The mission’s finale will test spacecraft’s ability to alter an asteroid’s trajectory with sheer kinetic force, plowing into it at high speed to nudge the space boulder off course just enough to keep our planet out of harm’s way.

Cameras mounted on the impactor and on a briefcase-sized mini-spacecraft to be released from DART about 10 days beforehand will record the collision and beam images of it back to Earth.

The asteroid that DART is aiming for poses no actual threat and is tiny compared with the cataclysmic Chicxulub asteroid that struck Earth some 66 million years ago, leading to extinction of the dinosaurs. But scientists say smaller asteroids are far more common and of greater theoretical concern in the near term.

DART’s target is an asteroid “moonlet” the size of a football stadium that orbits a chunk of rock five times larger in a binary asteroid system named Didymos, the Greek word for twin.

The team behind DART, short for Double Asteroid Redirection Test, chose the Didymos system because its relative proximity to Earth and dual-asteroid configuration make it ideal for observing the results of the impact.

The plan is to fly the DART spacecraft directly into the moonlet, called Dimorphos, at 15,000 miles per hour (24,000 kph), bumping it hard enough to shift its orbital track around the larger asteroid.

Cameras on the impactor and on a briefcase-sized mini-spacecraft released from DART about 10 days beforehand will record the collision and beam images back to Earth. Ground-based telescopes will measure how much the moonlet’s orbit around Didymos changes.

The DART team expects to shorten Dimorphos’ orbital track by 10 minutes but would consider at least 73 seconds a success. A small nudge to an asteroid millions of miles away would be sufficient to safely reroute it.

DART is the latest of several NASA missions of recent years to explore and interact with asteroids, primordial rocky remnants from the solar system’s formation 4.6 billion years ago.

Last month, NASA launched a probe on a voyage to the Trojan asteroid clusters orbiting near Jupiter, while the grab-and-go spacecraft OSIRES-REx is on its way back to Earth with a sample collected last October from the asteroid Bennu.

Continue Reading

Science & Technology

Mexico prepares exhibition of Ice Age mammoths

Published

on

(Last Updated On: November 18, 2021)

Mammoth bones, skulls and an entire mammoth replica will be available for public viewing when the paleontological museum of Santa Lucia opens in March next year, Reuters reported.

In addition to the mammoth replica, mammoth bones and skulls will also be on display.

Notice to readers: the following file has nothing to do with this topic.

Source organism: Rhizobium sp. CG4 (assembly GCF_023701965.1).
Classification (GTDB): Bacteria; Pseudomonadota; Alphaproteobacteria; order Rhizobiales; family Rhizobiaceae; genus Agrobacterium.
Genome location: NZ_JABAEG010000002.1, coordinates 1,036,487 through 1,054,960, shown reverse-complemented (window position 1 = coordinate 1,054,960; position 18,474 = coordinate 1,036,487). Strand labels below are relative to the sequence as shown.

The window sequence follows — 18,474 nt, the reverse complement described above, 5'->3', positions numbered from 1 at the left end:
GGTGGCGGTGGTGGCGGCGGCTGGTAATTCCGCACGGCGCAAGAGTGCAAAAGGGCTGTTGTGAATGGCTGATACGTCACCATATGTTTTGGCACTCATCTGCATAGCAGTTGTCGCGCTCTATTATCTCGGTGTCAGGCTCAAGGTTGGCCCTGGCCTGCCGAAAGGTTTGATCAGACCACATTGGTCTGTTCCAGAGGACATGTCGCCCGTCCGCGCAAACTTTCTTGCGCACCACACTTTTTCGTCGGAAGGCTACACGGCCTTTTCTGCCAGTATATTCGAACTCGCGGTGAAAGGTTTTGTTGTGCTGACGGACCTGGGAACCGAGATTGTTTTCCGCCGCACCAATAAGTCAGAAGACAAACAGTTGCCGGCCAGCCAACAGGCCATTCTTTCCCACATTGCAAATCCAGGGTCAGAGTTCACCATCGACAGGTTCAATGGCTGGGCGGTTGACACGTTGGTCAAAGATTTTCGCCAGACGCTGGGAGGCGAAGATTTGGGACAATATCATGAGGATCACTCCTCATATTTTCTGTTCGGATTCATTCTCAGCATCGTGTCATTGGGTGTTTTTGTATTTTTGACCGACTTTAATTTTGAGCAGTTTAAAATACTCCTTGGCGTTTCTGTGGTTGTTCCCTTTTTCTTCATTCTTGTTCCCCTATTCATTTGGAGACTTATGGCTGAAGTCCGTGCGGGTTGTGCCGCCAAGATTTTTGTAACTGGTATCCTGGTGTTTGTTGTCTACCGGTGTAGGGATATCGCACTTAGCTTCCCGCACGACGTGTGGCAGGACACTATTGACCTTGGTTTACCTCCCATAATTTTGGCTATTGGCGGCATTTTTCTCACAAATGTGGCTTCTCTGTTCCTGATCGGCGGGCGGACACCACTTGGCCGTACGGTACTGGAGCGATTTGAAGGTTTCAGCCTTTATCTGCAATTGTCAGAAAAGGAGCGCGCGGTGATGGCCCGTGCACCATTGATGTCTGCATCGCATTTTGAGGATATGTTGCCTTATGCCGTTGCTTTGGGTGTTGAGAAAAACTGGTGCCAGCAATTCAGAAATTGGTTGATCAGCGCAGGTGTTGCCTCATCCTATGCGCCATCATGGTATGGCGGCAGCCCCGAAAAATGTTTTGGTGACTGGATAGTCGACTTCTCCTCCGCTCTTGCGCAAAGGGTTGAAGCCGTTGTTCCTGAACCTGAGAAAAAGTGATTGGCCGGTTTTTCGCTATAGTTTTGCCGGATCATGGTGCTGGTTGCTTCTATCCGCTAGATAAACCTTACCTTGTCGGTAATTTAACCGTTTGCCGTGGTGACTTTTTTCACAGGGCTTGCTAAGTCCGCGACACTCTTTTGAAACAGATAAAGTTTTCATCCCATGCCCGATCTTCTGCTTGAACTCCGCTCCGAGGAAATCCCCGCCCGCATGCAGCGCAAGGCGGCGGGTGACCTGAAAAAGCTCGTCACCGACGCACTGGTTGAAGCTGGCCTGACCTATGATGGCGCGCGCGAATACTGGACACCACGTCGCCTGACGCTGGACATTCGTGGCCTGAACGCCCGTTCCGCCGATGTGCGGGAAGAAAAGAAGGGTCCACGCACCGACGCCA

The director of the archaeological project in Santa Lucia, Ruben Manzanilla, said the aim of the project was to find out more about these extinct animals through DNA testing.

“The idea of this project is to study the (mammoth) collection for several years to find out about the health and diseases of these animals.

“We want to find out through their DNA what other species or groups of mammoths they are related to and also explain why they became extinct in this area. (We also want to find out) about their diet. And well, all the information that we can get by the studies that are being done.

“We already have the samples for radiocarbon to find out the true age (of the bones),” he said.

Most of the mammoth skeletons on display were unearthed
during the construction of Mexico City’s new airport.

Mammoth herds roamed the area around 24,000 years ago. It is believed that early humans may have also hunted the 20-ton animals.

Continue Reading

Science & Technology

Google invests $1 billion in Australian digital infrastructure

Published

on

(Last Updated On: November 16, 2021)

Google said on Tuesday it will spend A$1 billion ($735 million) in Australia over five years, calling the investment its biggest to date in the country it recently threatened to pull its services from as it looks to mend relations with the government.

The main operating unit of Alphabet Inc said it would spend the money expanding cloud infrastructure, setting up a research hub staffed by Australian researchers and engineers and partner with science agency the Commonwealth Scientific and Industrial Research Organisation (CSIRO).

“Australia can help lead the world’s next wave of innovation, harnessing technology to improve lives, create jobs, and make progress,” said Google and Alphabet CEO Sundar Pichai in a statement.

The spending plan was intended “to strengthen local capabilities and help build Australia’s digital economy for the future”, added Google Australia Managing Director Mel Silva in the statement.

The move marks a change from earlier this year when Silva threatened in Australia’s parliament to block Google’s search engine to avoid laws forcing the company and social media operator Facebook Inc to pay news outlets for content posted to their websites.

Continue Reading
Advertisement
Advertisement
Advertisement

Trending

Copyright © 2021 Ariana News. All rights reserved!